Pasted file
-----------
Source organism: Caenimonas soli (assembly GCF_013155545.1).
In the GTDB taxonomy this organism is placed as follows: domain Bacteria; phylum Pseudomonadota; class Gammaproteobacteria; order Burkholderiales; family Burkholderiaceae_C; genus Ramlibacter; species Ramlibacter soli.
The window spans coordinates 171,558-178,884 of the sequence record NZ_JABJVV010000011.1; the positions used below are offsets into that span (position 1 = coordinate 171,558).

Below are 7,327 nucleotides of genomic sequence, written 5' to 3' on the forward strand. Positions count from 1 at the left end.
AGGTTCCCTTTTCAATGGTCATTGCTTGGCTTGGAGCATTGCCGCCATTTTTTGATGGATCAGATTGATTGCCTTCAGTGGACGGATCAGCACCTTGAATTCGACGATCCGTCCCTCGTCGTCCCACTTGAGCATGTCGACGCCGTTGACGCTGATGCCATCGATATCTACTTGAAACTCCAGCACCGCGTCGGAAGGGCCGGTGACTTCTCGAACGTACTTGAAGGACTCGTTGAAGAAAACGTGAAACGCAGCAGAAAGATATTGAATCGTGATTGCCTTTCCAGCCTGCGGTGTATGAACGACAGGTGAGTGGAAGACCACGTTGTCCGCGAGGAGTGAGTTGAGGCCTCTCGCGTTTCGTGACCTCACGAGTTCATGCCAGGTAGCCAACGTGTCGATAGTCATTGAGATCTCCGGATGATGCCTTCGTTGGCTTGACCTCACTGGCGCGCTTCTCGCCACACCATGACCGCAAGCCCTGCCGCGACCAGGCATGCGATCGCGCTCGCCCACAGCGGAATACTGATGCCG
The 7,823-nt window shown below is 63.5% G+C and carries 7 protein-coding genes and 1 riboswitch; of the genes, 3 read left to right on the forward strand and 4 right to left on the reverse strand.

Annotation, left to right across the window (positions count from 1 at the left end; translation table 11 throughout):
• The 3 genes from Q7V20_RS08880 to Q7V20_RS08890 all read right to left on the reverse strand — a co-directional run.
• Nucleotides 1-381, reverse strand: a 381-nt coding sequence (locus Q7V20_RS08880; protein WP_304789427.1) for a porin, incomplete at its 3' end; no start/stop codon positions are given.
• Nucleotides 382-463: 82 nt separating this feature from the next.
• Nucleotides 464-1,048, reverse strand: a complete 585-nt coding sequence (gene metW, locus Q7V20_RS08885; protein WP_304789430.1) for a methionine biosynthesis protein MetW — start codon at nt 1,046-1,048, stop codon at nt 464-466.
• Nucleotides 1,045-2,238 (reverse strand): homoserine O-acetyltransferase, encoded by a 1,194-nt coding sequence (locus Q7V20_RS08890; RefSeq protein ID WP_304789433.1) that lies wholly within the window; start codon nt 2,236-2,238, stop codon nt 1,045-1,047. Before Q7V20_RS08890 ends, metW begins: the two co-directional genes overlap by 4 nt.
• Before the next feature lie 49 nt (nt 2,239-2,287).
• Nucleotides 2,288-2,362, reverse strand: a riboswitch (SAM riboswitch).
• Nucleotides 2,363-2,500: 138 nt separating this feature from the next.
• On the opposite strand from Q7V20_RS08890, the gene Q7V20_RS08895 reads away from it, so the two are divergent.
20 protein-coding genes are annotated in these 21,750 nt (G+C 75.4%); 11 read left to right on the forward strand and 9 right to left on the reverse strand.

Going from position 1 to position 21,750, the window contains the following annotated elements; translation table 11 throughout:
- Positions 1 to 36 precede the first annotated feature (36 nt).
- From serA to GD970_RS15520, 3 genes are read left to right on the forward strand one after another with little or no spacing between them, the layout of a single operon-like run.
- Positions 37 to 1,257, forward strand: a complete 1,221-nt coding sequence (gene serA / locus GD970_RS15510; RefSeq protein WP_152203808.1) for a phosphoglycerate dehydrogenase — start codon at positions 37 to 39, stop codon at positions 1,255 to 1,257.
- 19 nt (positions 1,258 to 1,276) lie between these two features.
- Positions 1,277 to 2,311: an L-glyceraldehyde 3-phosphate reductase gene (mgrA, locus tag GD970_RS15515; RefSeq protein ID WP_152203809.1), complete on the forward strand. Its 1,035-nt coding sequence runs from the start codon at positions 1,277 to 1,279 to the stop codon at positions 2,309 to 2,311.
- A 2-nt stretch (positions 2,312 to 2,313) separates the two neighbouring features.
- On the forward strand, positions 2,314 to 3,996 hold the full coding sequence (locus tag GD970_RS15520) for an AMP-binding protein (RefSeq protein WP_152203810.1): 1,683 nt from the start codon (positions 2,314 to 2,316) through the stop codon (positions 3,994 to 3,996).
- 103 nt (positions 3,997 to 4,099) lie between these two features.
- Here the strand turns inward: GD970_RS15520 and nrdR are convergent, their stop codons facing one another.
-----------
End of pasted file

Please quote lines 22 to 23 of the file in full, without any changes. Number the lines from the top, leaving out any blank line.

- 19 nt (positions 1,258 to 1,276) lie between these two features.
- Positions 1,277 to 2,311: an L-glyceraldehyde 3-phosphate reductase gene (mgrA, locus tag GD970_RS15515; RefSeq protein ID WP_152203809.1), complete on the forward strand. Its 1,035-nt coding sequence runs from the start codon at positions 1,277 to 1,279 to the stop codon at positions 2,309 to 2,311.